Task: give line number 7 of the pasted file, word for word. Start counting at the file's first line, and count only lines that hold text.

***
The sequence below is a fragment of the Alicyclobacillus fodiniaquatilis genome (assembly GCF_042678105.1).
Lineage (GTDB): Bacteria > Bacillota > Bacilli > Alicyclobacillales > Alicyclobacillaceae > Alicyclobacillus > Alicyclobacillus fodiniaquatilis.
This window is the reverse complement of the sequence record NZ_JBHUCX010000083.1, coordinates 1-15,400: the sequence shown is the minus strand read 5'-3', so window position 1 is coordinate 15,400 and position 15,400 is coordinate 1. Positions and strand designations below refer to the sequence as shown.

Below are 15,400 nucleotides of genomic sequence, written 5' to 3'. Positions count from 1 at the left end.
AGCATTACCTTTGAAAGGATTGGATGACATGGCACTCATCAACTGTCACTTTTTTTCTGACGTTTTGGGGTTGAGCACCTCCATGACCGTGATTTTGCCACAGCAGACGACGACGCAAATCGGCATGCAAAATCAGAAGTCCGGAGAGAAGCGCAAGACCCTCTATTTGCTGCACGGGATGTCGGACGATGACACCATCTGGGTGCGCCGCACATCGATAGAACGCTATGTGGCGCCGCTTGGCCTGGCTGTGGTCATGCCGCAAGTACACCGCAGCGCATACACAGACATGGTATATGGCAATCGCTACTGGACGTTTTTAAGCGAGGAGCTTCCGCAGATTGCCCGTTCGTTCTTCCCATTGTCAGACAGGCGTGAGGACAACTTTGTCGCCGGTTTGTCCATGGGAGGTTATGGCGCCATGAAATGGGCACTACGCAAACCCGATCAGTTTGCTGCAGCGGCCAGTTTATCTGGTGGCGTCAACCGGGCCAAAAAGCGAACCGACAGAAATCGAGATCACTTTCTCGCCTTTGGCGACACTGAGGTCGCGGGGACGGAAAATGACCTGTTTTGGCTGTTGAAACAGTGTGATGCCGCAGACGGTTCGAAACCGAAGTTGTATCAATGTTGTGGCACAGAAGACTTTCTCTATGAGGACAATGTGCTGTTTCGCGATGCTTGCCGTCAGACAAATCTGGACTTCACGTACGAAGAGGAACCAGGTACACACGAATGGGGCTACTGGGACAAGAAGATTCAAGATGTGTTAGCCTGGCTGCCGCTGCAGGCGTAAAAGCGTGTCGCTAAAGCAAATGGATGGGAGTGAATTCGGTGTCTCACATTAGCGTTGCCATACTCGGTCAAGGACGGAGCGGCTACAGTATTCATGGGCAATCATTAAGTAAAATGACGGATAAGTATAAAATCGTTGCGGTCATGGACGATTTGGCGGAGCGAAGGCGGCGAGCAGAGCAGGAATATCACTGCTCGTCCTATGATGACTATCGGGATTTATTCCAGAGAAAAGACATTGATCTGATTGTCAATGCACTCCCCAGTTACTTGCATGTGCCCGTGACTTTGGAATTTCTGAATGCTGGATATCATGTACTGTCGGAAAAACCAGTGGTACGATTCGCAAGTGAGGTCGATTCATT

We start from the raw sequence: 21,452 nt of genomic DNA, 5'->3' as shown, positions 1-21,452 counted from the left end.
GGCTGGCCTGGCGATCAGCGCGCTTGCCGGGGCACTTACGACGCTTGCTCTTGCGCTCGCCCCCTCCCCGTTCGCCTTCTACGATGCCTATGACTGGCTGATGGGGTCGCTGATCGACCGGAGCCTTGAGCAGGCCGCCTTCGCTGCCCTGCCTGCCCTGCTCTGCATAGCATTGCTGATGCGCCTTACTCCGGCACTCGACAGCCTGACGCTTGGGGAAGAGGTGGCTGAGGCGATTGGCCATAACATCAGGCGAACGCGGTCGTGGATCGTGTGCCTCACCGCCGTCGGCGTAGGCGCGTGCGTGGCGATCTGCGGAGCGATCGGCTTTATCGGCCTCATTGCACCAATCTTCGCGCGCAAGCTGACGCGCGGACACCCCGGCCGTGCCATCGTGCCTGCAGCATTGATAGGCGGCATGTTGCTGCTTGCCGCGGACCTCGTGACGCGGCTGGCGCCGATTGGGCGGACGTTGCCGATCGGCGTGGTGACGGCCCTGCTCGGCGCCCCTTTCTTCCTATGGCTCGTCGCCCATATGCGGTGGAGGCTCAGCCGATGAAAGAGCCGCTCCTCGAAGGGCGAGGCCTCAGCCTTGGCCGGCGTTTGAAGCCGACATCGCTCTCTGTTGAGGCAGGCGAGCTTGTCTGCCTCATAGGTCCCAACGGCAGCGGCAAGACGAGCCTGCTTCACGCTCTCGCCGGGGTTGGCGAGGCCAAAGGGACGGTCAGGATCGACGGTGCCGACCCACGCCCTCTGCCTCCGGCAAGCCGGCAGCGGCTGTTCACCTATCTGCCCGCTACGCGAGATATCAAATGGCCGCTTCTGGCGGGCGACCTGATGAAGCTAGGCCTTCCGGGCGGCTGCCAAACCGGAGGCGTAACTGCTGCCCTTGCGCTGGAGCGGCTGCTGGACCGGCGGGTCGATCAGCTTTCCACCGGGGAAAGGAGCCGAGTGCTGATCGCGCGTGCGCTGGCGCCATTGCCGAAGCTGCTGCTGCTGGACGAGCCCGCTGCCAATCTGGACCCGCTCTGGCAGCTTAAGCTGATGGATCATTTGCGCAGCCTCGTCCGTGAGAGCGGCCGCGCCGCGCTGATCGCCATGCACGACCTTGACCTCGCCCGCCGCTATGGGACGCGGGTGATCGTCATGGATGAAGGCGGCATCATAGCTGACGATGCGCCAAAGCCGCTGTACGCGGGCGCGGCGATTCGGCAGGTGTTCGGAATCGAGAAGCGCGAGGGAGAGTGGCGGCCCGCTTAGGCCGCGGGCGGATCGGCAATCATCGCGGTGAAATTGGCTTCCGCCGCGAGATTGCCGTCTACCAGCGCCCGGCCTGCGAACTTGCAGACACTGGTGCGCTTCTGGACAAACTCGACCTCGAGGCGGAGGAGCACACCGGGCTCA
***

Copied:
GGCTGGCCTGGCGATCAGCGCGCTTGCCGGGGCACTTACGACGCTTGCTCTTGCGCTCGCCCCCTCCCCGTTCGCCTTCTACGATGCCTATGACTGGCTGATGGGGTCGCTGATCGACCGGAGCCTTGAGCAGGCCGCCTTCGCTGCCCTGCCTGCCCTGCTCTGCATAGCATTGCTGATGCGCCTTACTCCGGCACTCGACAGCCTGACGCTTGGGGAAGAGGTGGCTGAGGCGATTGGCCATAACATCAGGCGAACGCGGTCGTGGATCGTGTGCCTCACCGCCGTCGGCGTAGGCGCGTGCGTGGCGATCTGCGGAGCGATCGGCTTTATCGGCCTCATTGCACCAATCTTCGCGCGCAAGCTGACGCGCGGACACCCCGGCCGTGCCATCGTGCCTGCAGCATTGATAGGCGGCATGTTGCTGCTTGCCGCGGACCTCGTGACGCGGCTGGCGCCGATTGGGCGGACGTTGCCGATCGGCGTGGTGACGGCCCTGCTCGGCGCCCCTTTCTTCCTATGGCTCGTCGCCCATATGCGGTGGAGGCTCAGCCGATGAAAGAGCCGCTCCTCGAAGGGCGAGGCCTCAGCCTTGGCCGGCGTTTGAAGCCGACATCGCTCTCTGTTGAGGCAGGCGAGCTTGTCTGCCTCATAGGTCCCAACGGCAGCGGCAAGACGAGCCTGCTTCACGCTCTCGCCGGGGTTGGCGAGGCCAAAGGGACGGTCAGGATCGACGGTGCCGACCCACGCCCTCTGCCTCCGGCAAGCCGGCAGCGGCTGTTCACCTATCTGCCCGCTACGCGAGATATCAAATGGCCGCTTCTGGCGGGCGACCTGATGAAGCTAGGCCTTCCGGGCGGCTGCCAAACCGGAGGCGTAACTGCTGCCCTTGCGCTGGAGCGGCTGCTGGACCGGCGGGTCGATCAGCTTTCCACCGGGGAAAGGAGCCGAGTGCTGATCGCGCGTGCGCTGGCGCCATTGCCGAAGCTGCTGCTGCTGGACGAGCCCGCTGCCAATCTGGACCCGCTCTGGCAGCTTAAGCTGATGGATCATTTGCGCAGCCTCGTCCGTGAGAGCGGCCGCGCCGCGCTGATCGCCATGCACGACCTTGACCTCGCCCGCCGCTATGGGACGCGGGTGATCGTCATGGATGAAGGCGGCATCATAGCTGACGATGCGCCAAAGCCGCTGTACGCGGGCGCGGCGATTCGGCAGGTGTTCGGAATCGAGAAGCGCGAGGGAGAGTGGCGGCCCGCTTAGGCCGCGGGCGGATCGGCAATCATCGCGGTGAAATTGGCTTCCGCCGCGAGATTGCCGTCTACCAGCGCCCGGCCTGCGAACTTGCAGACACTGGTGCGCTTCTGGACAAACTCGACCTCGAGGCGGAGGAGCACACCGGGCTCA